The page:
Severe RSV disease is the number one reason babies under 12 months old have to be admitted to hospitals in the US. You know the wretched colds that knock you flat and stand out in your memory? These are the colds that come with runny noses, sniffling and sneezing, harsh cough and fever. That illness might well be RSV. I actually can almost diagnose it over the phone when I hear the patients coughing. The cough sounds like it hurts. Generally the first signs are runny nose and decreased appetite. The cough follows a few days later.
There is a test that we can do in the office (a swab to the nose) to see if it is RSV or not, but unless your child is looking really sick we might not bother. It doesn't necessarily change the approach. We often do nebulizer treatments for our wheezers, but with RSV they don't always help all that much. This is a virus and antibiotics would not be appropriate.
Time usually fixes this and all that we can offer is often the same symptomatic treatment and supportive care that we would do for any bad cold and cough. Treat the fever as needed
To clear the nose, squirt some saline or breast milk in each nostril and then suck it back out with either a Nose Frida/ aspirator or theNeil Med Naspira. I think those are much easier to use than the standard bulb aspirators.
Another available product that some parents like is the Oogie bear.This is a safe little scoop that can safely get into the nostril and removed the more stubborn boogies.
If your child is having trouble eating because of all the congestion, try doing some clearing about ten minutes before a feeding. It is also helpful to keep their heads elevated. They may need to spend the night in a safe infant seat or you can try to raise the mattress a bit. For older kids, add an extra pillow. Let them sit in a steamy bathroom, and use a humidifier at night. Increase fluids during the day.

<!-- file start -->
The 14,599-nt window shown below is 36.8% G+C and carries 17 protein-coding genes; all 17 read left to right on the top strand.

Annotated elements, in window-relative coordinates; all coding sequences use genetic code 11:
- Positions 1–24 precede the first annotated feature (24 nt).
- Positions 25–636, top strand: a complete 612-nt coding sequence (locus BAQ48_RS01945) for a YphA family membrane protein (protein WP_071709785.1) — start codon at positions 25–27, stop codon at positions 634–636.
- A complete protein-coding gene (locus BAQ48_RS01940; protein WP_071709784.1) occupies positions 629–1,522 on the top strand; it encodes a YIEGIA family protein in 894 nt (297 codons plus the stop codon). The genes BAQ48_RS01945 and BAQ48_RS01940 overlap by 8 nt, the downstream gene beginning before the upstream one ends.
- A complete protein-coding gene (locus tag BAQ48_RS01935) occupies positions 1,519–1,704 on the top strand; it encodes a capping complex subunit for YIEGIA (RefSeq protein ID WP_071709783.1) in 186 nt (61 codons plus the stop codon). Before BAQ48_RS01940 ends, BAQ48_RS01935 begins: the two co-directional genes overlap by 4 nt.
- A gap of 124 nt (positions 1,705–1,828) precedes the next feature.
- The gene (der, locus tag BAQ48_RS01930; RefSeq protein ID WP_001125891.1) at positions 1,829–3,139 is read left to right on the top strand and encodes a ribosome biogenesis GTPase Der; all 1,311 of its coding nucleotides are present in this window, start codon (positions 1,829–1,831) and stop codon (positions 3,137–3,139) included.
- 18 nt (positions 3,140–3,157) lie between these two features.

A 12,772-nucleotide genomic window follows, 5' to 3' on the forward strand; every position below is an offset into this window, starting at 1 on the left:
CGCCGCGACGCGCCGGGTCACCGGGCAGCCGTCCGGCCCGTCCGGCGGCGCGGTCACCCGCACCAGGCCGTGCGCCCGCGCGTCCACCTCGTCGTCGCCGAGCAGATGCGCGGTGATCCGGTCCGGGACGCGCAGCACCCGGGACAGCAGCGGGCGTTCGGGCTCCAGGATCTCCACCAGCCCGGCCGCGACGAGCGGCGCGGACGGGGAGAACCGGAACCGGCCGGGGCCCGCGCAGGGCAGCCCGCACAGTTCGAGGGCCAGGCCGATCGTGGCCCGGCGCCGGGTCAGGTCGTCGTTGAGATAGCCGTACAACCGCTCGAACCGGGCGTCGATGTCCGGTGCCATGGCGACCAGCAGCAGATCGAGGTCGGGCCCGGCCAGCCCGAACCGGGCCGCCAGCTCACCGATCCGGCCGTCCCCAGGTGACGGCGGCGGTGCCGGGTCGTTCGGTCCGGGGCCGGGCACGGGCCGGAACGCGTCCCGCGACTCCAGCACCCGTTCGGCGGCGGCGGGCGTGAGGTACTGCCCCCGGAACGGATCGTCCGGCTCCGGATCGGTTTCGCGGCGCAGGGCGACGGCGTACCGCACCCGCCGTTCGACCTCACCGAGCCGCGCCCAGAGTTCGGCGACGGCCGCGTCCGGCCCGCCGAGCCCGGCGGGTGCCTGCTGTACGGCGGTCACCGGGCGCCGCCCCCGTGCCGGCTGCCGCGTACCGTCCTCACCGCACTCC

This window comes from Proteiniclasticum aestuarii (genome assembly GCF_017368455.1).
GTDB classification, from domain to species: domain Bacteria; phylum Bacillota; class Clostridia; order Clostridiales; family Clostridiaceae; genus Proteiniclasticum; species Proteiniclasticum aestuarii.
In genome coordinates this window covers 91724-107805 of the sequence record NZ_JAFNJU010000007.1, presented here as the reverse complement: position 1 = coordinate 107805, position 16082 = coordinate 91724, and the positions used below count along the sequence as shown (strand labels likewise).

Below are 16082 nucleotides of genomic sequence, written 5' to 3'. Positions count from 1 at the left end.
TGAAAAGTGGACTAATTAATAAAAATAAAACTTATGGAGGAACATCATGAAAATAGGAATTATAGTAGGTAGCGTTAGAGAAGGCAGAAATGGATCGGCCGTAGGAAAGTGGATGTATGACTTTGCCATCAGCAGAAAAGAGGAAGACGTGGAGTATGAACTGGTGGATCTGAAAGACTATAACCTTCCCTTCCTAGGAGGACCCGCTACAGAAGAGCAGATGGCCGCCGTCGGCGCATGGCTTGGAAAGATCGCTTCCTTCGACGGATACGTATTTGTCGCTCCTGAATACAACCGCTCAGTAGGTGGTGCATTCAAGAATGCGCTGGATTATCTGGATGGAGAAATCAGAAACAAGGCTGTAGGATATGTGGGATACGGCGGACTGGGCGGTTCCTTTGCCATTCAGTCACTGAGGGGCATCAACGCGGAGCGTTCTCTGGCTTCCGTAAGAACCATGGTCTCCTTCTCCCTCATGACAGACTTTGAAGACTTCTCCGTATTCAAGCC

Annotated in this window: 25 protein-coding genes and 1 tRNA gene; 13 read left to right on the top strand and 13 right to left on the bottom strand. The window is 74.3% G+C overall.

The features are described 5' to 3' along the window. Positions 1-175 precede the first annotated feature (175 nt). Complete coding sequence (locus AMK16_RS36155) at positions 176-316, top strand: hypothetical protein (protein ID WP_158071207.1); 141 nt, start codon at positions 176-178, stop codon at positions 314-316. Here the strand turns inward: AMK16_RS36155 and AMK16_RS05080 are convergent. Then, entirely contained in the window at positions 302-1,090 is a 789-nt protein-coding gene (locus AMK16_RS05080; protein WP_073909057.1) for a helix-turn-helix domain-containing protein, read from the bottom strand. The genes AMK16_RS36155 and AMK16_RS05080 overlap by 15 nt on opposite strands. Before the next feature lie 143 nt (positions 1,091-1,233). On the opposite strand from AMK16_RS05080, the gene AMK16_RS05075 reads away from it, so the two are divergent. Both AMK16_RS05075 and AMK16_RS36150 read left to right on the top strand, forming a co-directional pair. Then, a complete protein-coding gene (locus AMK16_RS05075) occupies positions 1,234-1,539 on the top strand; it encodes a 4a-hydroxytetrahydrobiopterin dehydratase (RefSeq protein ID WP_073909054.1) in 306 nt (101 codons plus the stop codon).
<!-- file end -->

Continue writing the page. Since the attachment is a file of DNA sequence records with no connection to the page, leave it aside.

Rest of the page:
RSV can cause ear infections and pneumonia. In fact some studies show that somewhere between 25-40% of young infants with the RSV virus will have bronchiolitis or pneumonia. Severe RSV disease symptoms include:
Coughing or wheezing that does not stop
Fast or troubled breathing
A bluish color around the mouth or fingernails
Spread-out nostrils and/or a caved-in chest when trying to breathe
Gasping for breath
If your child is having trouble breathing, or significant trouble feeding, they may need to be hospitalized for a night or two for fluids, oxygen and observation. I would say that we have several kids routinely hospitalized for this every year (not just young babies.) There is no other real treatment for RSV other that close observation, but for certain high risk patients, there is a medication that is given monthly that significantly protects them. This medication is called Synagis.